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article imageOp-Ed: Joe Biden's staff forces student reporter to delete photos

By Larry Clifton     Mar 14, 2013 in Politics
Rockville - Staff members of Joe Biden, Vice President of Barack Obama’s “most transparent administration,” had to apologize Thursday for forcing a student reporter to delete photos he took of Biden.
Jeremy Barr snapped the photos Wednesday during a Biden speech given from a public venue at the University of Maryland, College Park concerning domestic violence.
After the event, a female staffer approached Barr and demanded he delete photos he took from the non-press section of the audience, claiming he had an “unfair advantage” over other reporters. So much for transparency.
This led Lucy Dalglish, dean of the Philip Merrill College of Journalism at the University of Maryland, to file a letter of complaint with the vice president's office. Dalglish said the staffer's demands "not only violated fundamental tenets of freedom of press freedom, but directly violated the law set forth in the Privacy Protection Act."
"Rockville is not a third-world country where police-state style media censorship is expected," she added.
Biden's bunch belatedly agreed. Biden himself remained mum about the photo flap, preferring to let his posse soak the press with a shower of apologies.
Biden's press secretary Kendra Barkoff called Dalglish as well as Barr to apologize, saying the incident was a "total miscommunication."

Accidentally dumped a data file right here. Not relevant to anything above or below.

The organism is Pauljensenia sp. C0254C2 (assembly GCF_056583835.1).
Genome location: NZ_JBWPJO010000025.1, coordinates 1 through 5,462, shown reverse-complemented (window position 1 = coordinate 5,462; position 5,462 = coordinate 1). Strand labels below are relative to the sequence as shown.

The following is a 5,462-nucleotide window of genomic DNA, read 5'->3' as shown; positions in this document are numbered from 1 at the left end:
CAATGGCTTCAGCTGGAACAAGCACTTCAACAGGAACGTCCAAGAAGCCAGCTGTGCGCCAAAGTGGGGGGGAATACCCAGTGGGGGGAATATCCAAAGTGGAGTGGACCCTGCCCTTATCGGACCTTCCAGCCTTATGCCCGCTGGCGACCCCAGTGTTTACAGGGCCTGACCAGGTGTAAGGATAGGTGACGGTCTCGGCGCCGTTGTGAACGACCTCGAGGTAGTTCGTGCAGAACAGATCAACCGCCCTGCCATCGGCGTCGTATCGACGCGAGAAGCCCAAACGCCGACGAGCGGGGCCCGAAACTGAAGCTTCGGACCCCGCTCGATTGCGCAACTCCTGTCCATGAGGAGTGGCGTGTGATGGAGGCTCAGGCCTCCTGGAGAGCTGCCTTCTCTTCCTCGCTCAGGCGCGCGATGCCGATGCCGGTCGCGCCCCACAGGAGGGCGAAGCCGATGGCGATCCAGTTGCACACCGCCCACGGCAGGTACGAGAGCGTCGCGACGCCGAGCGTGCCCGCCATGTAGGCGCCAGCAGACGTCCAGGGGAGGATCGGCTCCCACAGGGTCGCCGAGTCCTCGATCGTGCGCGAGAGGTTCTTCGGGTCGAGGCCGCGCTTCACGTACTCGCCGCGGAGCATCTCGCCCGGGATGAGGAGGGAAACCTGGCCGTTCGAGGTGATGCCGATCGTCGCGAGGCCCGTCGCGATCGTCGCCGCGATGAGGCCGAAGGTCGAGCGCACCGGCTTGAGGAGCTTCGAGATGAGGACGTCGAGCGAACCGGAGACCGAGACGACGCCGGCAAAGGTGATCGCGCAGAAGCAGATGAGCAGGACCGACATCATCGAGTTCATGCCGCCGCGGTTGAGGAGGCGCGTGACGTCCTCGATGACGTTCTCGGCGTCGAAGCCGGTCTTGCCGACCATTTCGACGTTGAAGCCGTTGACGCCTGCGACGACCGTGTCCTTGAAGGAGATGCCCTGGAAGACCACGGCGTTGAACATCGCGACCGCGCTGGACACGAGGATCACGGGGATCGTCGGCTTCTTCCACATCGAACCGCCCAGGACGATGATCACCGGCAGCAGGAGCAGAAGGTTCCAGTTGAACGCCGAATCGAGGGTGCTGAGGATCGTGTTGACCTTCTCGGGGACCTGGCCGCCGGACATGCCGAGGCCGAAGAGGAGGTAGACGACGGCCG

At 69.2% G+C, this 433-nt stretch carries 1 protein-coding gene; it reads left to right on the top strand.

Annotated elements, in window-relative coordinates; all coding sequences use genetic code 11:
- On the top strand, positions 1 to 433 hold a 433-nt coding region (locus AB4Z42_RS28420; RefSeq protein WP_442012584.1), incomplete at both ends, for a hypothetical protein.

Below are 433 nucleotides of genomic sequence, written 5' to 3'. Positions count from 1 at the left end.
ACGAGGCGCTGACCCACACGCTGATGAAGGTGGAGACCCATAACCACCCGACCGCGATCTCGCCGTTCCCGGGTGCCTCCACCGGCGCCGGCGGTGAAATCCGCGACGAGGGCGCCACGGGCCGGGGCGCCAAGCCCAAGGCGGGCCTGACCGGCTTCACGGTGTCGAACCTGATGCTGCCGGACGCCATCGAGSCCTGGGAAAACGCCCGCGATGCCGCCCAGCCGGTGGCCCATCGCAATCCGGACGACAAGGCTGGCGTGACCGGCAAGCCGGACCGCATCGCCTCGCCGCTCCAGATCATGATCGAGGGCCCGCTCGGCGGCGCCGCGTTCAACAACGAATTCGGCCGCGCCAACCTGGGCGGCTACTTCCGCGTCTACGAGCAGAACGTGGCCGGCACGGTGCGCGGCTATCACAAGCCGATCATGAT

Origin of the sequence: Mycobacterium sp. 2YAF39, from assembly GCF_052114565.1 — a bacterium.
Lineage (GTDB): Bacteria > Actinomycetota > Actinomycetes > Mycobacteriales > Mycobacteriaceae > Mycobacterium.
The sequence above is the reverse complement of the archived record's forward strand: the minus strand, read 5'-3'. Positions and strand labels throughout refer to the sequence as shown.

"It is our policy that all of our open press events are open press even if a reporter is not in the designated press area," Barkoff said in a statement to CBS News. "This was an unfortunate mistake by a staffer who does not regularly interact with the press."
Transparency notwithstanding, this was not the first trouble between Biden staffers and the press. Last year during the campaign after an event where Biden made some controversial remarks the vice president's aides reportedly tried to edit pool reports to show Biden's speech in a more favorable light.
In another blow to transparency and free press, Biden's staff had to apologize another time after making a reporter sit in a storage room before a fundraising event.
Meanwhile, the White House launched an audio series on Thursday called "Being Biden," in which the vice president will tell the story behind carefully selected photos of the VP.
"From meetings at the White House to travels around the country, the Vice President will share his perspective in candid, behind-the-scenes snapshots," the White House said in its description of the podcast.
"In other words, he'll explain what it's like 'Being Biden,'" the audio says.
It’s not clear whether the Philip Merrill College of Journalism will produce an audio in response explaining what it’s like for a student reporter to be censured by a Biden staffer.
This opinion article was written by an independent writer. The opinions and views expressed herein are those of the author and are not necessarily intended to reflect those of
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